It is not uncommon in Washington State for marriages to end and for there to be a dispute over child custody. However, there are certain aspects of family law that must be understood if there is a question regarding parentage. With the majority of marriages, there is no disagreement as to whom the parents of a child are. The spouses are the parents and the law makes this presumption. If the parties do not believe this to be the case, however, the spouses need to know what the law is before moving forward in a dispute.
If the couple is married - same sex or opposite sex - they are assumed to be the parents of a child if it was born within the confines of the marriage. If the child was born within 300 days after the marriage ended due to a death, the union was annulled, there was a divorce, a legal separation, or the marriage was declared invalid, the spouses are still considered to be the parents.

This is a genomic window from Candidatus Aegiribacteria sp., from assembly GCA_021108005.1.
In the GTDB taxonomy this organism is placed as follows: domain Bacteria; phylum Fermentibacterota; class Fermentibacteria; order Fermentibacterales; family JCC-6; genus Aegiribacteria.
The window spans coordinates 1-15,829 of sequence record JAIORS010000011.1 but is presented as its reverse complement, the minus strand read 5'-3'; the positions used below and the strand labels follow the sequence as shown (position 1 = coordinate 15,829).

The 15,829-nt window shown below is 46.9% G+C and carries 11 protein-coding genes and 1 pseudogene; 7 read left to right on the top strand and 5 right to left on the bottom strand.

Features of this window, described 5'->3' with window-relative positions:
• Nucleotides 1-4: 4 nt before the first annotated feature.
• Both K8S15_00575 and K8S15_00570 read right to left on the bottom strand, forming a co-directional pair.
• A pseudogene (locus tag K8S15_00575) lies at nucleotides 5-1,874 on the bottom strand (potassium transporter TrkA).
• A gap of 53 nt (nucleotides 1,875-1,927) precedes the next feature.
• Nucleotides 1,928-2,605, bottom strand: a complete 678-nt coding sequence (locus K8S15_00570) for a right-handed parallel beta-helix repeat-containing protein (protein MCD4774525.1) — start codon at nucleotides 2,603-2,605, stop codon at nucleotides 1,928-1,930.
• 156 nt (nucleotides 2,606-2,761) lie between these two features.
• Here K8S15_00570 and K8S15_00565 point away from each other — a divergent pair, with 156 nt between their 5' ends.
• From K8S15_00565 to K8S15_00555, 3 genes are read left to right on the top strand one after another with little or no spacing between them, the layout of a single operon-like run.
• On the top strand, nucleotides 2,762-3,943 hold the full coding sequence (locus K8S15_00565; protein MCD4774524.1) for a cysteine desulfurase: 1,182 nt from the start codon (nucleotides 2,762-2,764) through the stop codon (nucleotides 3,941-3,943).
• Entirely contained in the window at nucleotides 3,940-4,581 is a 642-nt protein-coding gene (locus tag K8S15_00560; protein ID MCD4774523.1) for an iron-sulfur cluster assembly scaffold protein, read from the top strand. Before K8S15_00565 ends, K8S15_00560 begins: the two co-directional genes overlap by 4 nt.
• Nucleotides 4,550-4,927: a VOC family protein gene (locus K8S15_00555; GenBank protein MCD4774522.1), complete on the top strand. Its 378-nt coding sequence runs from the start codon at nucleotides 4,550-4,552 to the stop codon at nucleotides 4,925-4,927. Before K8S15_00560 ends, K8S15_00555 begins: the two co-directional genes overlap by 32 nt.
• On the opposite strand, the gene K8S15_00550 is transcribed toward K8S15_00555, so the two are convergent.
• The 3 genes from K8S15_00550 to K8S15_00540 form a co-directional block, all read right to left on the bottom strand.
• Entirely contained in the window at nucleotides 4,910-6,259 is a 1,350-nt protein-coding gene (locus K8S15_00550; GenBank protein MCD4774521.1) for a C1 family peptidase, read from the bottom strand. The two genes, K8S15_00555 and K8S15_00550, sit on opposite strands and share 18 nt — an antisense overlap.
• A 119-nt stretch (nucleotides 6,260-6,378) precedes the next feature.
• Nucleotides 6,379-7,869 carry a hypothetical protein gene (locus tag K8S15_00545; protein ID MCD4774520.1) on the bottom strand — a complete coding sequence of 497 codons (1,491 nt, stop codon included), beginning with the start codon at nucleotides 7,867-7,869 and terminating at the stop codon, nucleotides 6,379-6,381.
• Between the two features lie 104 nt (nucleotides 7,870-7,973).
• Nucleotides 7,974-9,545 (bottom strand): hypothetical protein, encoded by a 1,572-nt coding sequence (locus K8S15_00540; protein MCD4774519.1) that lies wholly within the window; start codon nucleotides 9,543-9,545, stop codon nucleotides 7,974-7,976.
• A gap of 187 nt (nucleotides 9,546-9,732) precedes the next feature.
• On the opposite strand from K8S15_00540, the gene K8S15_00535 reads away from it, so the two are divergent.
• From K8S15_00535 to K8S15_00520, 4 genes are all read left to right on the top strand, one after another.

Washington law also presumes parentage where the spouses are in a legally recognized union and they voluntarily asserted their parentage in a document. The assertion must be on record with the state registrar; the person must have agreed to be on the birth certificate; and the person must be on the record agreeing to provide support to the child. Furthermore, a person will be presumed to be a parent if, during the first two years of the child's life, the person lived in the household and presented the child as his or her own.
If a parentage dispute arises, it is important to know how to sift through the legal presumptions and the possibility that a presumed parent might not actually be the biological parent. This could be a factor in child support, child custody and other family law issues. Any parent who has questions about parentage and how it might affect their rights in divorce proceedings should discuss the matter with an attorney.
Source: Washington Courts, "Chapter 8 Presumptions Of Parentage And Marriage," Accessed on Sept. 15, 2015